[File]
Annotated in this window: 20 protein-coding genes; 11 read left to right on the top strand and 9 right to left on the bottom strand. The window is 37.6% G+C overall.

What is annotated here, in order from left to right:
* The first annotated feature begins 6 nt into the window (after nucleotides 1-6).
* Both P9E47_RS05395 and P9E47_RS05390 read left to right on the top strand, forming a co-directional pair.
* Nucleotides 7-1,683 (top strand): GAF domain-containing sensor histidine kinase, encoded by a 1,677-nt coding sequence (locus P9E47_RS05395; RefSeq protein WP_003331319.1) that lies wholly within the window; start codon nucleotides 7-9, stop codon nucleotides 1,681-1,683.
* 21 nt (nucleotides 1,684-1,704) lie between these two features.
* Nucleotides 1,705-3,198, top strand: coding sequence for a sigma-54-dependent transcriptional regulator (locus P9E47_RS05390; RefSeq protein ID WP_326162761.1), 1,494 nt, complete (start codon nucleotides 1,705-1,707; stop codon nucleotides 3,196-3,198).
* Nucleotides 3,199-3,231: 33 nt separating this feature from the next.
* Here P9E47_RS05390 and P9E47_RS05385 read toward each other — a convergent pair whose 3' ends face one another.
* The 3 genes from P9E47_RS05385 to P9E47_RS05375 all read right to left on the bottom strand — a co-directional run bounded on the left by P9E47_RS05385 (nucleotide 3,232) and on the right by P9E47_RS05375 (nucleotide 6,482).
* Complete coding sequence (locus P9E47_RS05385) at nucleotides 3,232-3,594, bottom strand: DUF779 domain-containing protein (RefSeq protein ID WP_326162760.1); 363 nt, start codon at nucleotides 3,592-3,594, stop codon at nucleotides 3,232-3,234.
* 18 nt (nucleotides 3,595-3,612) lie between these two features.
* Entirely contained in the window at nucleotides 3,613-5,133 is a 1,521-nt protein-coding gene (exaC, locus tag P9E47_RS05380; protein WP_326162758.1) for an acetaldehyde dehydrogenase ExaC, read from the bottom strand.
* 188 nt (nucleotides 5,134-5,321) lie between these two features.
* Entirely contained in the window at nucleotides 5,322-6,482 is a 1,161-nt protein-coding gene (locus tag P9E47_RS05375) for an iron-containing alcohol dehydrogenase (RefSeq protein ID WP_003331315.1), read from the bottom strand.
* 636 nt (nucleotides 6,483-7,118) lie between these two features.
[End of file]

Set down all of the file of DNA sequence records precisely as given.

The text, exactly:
Annotated in this window: 20 protein-coding genes; 11 read left to right on the top strand and 9 right to left on the bottom strand. The window is 37.6% G+C overall.

What is annotated here, in order from left to right:
* The first annotated feature begins 6 nt into the window (after nucleotides 1-6).
* Both P9E47_RS05395 and P9E47_RS05390 read left to right on the top strand, forming a co-directional pair.
* Nucleotides 7-1,683 (top strand): GAF domain-containing sensor histidine kinase, encoded by a 1,677-nt coding sequence (locus P9E47_RS05395; RefSeq protein WP_003331319.1) that lies wholly within the window; start codon nucleotides 7-9, stop codon nucleotides 1,681-1,683.
* 21 nt (nucleotides 1,684-1,704) lie between these two features.
* Nucleotides 1,705-3,198, top strand: coding sequence for a sigma-54-dependent transcriptional regulator (locus P9E47_RS05390; RefSeq protein ID WP_326162761.1), 1,494 nt, complete (start codon nucleotides 1,705-1,707; stop codon nucleotides 3,196-3,198).
* Nucleotides 3,199-3,231: 33 nt separating this feature from the next.
* Here P9E47_RS05390 and P9E47_RS05385 read toward each other — a convergent pair whose 3' ends face one another.
* The 3 genes from P9E47_RS05385 to P9E47_RS05375 all read right to left on the bottom strand — a co-directional run bounded on the left by P9E47_RS05385 (nucleotide 3,232) and on the right by P9E47_RS05375 (nucleotide 6,482).
* Complete coding sequence (locus P9E47_RS05385) at nucleotides 3,232-3,594, bottom strand: DUF779 domain-containing protein (RefSeq protein ID WP_326162760.1); 363 nt, start codon at nucleotides 3,592-3,594, stop codon at nucleotides 3,232-3,234.
* 18 nt (nucleotides 3,595-3,612) lie between these two features.
* Entirely contained in the window at nucleotides 3,613-5,133 is a 1,521-nt protein-coding gene (exaC, locus tag P9E47_RS05380; protein WP_326162758.1) for an acetaldehyde dehydrogenase ExaC, read from the bottom strand.
* 188 nt (nucleotides 5,134-5,321) lie between these two features.
* Entirely contained in the window at nucleotides 5,322-6,482 is a 1,161-nt protein-coding gene (locus tag P9E47_RS05375) for an iron-containing alcohol dehydrogenase (RefSeq protein ID WP_003331315.1), read from the bottom strand.
* 636 nt (nucleotides 6,483-7,118) lie between these two features.